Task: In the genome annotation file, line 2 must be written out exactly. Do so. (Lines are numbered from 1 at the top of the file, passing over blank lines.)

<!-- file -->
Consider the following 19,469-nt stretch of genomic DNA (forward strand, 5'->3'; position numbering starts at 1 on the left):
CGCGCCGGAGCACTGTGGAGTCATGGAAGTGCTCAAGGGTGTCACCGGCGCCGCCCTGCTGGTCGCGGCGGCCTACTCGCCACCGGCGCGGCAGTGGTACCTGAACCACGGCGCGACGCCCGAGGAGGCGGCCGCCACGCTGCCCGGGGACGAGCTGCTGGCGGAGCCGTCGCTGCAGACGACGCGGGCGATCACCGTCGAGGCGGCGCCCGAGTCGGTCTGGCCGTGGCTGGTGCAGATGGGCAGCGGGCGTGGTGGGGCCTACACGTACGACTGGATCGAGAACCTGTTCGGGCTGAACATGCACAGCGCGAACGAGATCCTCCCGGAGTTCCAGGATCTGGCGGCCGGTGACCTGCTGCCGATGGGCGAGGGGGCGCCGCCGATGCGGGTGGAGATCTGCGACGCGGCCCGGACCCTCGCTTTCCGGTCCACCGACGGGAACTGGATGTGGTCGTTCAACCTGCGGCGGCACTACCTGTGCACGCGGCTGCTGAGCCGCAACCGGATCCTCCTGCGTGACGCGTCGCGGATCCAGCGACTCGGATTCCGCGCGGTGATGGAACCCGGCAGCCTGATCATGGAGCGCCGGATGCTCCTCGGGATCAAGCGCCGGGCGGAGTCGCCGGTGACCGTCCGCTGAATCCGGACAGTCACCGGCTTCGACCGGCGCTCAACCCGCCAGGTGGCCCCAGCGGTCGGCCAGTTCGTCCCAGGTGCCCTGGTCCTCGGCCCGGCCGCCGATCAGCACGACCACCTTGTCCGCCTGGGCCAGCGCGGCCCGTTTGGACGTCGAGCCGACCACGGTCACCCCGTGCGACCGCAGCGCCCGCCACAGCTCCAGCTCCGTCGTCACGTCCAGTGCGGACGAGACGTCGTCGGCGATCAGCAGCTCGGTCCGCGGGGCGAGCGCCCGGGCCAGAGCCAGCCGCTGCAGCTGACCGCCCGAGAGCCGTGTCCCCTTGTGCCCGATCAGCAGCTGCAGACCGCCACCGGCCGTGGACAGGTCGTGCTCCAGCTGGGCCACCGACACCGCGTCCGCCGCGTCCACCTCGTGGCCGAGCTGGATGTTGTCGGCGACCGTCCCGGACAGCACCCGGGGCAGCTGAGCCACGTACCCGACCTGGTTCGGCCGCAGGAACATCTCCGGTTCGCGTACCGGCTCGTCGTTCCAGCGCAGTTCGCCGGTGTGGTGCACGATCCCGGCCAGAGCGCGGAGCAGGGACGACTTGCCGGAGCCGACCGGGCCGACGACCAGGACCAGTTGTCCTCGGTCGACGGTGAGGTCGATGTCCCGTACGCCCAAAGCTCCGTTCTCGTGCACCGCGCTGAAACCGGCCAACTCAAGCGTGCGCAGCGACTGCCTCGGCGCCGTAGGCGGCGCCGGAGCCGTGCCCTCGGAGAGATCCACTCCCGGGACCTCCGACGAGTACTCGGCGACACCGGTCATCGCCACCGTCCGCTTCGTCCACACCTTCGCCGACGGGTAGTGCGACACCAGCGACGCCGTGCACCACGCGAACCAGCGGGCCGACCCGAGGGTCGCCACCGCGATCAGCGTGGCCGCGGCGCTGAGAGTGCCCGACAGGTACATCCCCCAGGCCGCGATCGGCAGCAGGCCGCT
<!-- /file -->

CGCGCCGGAGCACTGTGGAGTCATGGAAGTGCTCAAGGGTGTCACCGGCGCCGCCCTGCTGGTCGCGGCGGCCTACTCGCCACCGGCGCGGCAGTGGTACCTGAACCACGGCGCGACGCCCGAGGAGGCGGCCGCCACGCTGCCCGGGGACGAGCTGCTGGCGGAGCCGTCGCTGCAGACGACGCGGGCGATCACCGTCGAGGCGGCGCCCGAGTCGGTCTGGCCGTGGCTGGTGCAGATGGGCAGCGGGCGTGGTGGGGCCTACACGTACGACTGGATCGAGAACCTGTTCGGGCTGAACATGCACAGCGCGAACGAGATCCTCCCGGAGTTCCAGGATCTGGCGGCCGGTGACCTGCTGCCGATGGGCGAGGGGGCGCCGCCGATGCGGGTGGAGATCTGCGACGCGGCCCGGACCCTCGCTTTCCGGTCCACCGACGGGAACTGGATGTGGTCGTTCAACCTGCGGCGGCACTACCTGTGCACGCGGCTGCTGAGCCGCAACCGGATCCTCCTGCGTGACGCGTCGCGGATCCAGCGACTCGGATTCCGCGCGGTGATGGAACCCGGCAGCCTGATCATGGAGCGCCGGATGCTCCTCGGGATCAAGCGCCGGGCGGAGTCGCCGGTGACCGTCCGCTGAATCCGGACAGTCACCGGCTTCGACCGGCGCTCAACCCGCCAGGTGGCCCCAGCGGTCGGCCAGTTCGTCCCAGGTGCCCTGGTCCTCGGCCCGGCCGCCGATCAGCACGACCACCTTGTCCGCCTGGGCCAGCGCGGCCCGTTTGGACGTCGAGCCGACCACGGTCACCCCGTGCGACCGCAGCGCCCGCCACAGCTCCAGCTCCGTCGTCACGTCCAGTGCGGACGAGACGTCGTCGGCGATCAGCAGCTCGGTCCGCGGGGCGAGCGCCCGGGCCAGAGCCAGCCGCTGCAGCTGACCGCCCGAGAGCCGTGTCCCCTTGTGCCCGATCAGCAGCTGCAGACCGCCACCGGCCGTGGACAGGTCGTGCTCCAGCTGGGCCACCGACACCGCGTCCGCCGCGTCCACCTCGTGGCCGAGCTGGATGTTGTCGGCGACCGTCCCGGACAGCACCCGGGGCAGCTGAGCCACGTACCCGACCTGGTTCGGCCGCAGGAACATCTCCGGTTCGCGTACCGGCTCGTCGTTCCAGCGCAGTTCGCCGGTGTGGTGCACGATCCCGGCCAGAGCGCGGAGCAGGGACGACTTGCCGGAGCCGACCGGGCCGACGACCAGGACCAGTTGTCCTCGGTCGACGGTGAGGTCGATGTCCCGTACGCCCAAAGCTCCGTTCTCGTGCACCGCGCTGAAACCGGCCAACTCAAGCGTGCGCAGCGACTGCCTCGGCGCCGTAGGCGGCGCCGGAGCCGTGCCCTCGGAGAGATCCACTCCCGGGACCTCCGACGAGTACTCGGCGACACCGGTCATCGCCACCGTCCGCTTCGTCCACACCTTCGCCGACGGGTAGTGCGACACCAGCGACGCCGTGCACCACGCGAACCAGCGGGCCGACCCGAGGGTCGCCACCGCGATCAGCGTGGCCGCGGCGCTGAGAGTGCCCGACAGGTACATCCCCCAGGCCGCGATCGGCAGCAGGCCGCT